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The Journal of Pediatric Infectious Diseases and Immunology > Vol.33 No.1 contents > Abstract

Article in Japanese

An atypical case of cat scratch disease presenting with uveitis and multiple renal lesions

Daichi HAYASHI1), Minako KAWAMOTO1), Norio KAWAMOTO1), Hidenori OHNISHI1)

Cat scratch disease(CSD) is a zoonosis caused by Bartonella henselae. Typical CSD is characterized by multiple lymphadenopathy, whereas atypical CSD can present with various systemic symptoms. This paper reports an atypical case of CSD presenting with eye and renal lesions.
A 13-year-old girl was admitted to this hospital due to fever of unknown origin. She had no fever or lymphadenopathy on admission. However, a blood and fundus examination showed increased inflammatory response and uveitis, respectively. The patient then developed an intermittent fever during hospitalization. Contrast-enhanced computed tomography showed a patchy non-contrast area in the bilateral renal parenchyma. An oxacephem antibiotic was administered systemically because acute focal bacterial nephritis was suspected initially, and her fever declined 3 days later. However, magnetic resonance imaging was performed to evaluate the effect of treatment, which revealed residual renal lesions. CSD was then diagnosed based on increasing serum B. henselae antibody titer, and a new quinolone antibiotic was added. After this additional antibiotic therapy, the renal lesions disappeared and the patient was discharged. Her renal lesions were still absent 1 month after discharge, and follow-up was discontinued because her symptoms had not relapsed after another 3 months.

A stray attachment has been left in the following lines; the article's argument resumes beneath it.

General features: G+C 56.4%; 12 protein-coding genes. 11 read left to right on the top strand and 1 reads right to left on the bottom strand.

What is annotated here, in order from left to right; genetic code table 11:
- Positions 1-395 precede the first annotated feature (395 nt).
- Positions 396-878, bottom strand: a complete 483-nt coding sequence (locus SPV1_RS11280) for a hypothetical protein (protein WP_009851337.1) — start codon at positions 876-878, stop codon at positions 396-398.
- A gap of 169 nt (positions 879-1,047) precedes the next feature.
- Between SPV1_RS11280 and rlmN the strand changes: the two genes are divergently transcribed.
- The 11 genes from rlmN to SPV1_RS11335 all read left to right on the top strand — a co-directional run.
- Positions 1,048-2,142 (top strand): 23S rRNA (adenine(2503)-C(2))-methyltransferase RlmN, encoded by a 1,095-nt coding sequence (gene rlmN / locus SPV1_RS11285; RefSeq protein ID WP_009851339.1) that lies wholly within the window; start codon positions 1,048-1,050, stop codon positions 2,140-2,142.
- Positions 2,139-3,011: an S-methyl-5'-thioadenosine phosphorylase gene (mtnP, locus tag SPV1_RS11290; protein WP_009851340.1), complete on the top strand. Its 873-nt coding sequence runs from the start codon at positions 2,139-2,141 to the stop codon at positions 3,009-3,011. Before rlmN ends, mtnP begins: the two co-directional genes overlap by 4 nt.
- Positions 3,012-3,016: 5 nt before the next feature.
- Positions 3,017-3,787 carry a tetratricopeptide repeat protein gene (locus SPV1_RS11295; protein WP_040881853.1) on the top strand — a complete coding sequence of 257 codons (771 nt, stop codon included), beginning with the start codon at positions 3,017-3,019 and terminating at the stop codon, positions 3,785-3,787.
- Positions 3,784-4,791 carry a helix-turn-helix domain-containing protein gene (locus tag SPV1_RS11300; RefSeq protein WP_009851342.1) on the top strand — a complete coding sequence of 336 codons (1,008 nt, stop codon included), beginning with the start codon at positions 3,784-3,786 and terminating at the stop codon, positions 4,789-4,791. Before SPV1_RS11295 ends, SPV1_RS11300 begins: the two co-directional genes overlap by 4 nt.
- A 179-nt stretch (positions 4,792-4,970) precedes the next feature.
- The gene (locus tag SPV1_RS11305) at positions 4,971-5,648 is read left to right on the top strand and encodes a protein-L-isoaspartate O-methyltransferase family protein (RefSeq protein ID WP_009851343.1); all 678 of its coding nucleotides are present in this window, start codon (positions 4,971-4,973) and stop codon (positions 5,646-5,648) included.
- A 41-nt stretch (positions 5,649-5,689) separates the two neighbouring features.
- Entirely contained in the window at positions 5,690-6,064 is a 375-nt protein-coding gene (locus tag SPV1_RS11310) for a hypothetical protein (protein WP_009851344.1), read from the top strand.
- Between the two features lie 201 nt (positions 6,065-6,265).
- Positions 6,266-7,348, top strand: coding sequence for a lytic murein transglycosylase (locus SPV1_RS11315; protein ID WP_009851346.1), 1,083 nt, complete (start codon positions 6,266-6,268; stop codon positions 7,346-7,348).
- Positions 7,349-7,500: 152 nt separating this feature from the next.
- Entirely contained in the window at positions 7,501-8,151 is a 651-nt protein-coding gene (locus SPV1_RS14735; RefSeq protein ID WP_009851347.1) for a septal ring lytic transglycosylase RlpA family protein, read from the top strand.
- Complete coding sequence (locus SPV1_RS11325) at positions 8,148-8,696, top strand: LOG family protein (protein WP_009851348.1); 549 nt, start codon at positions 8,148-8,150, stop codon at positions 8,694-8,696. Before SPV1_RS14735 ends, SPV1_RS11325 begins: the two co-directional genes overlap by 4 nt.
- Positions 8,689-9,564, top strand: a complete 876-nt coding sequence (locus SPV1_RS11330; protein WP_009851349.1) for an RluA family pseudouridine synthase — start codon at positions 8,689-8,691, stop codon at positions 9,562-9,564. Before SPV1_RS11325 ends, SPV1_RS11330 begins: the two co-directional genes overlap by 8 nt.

This was a rare atypical case of CSD involving both eye and renal lesions. It is important to obtain all history of animal contact, perform a fundus examination, and assess the function of deep organs closely, including the kidneys, in patients with fever of unknown origin with or without lymphadenopathy.

1) Department of Pediatrics, Graduate School of Medicine, Gifu University

Key words cat scratch disease, fever of unknown origin, uveitis, multiple renal lesions, atypical case
Received July 13, 2020
Accepted November 18, 2020

33 (1):22─29,2021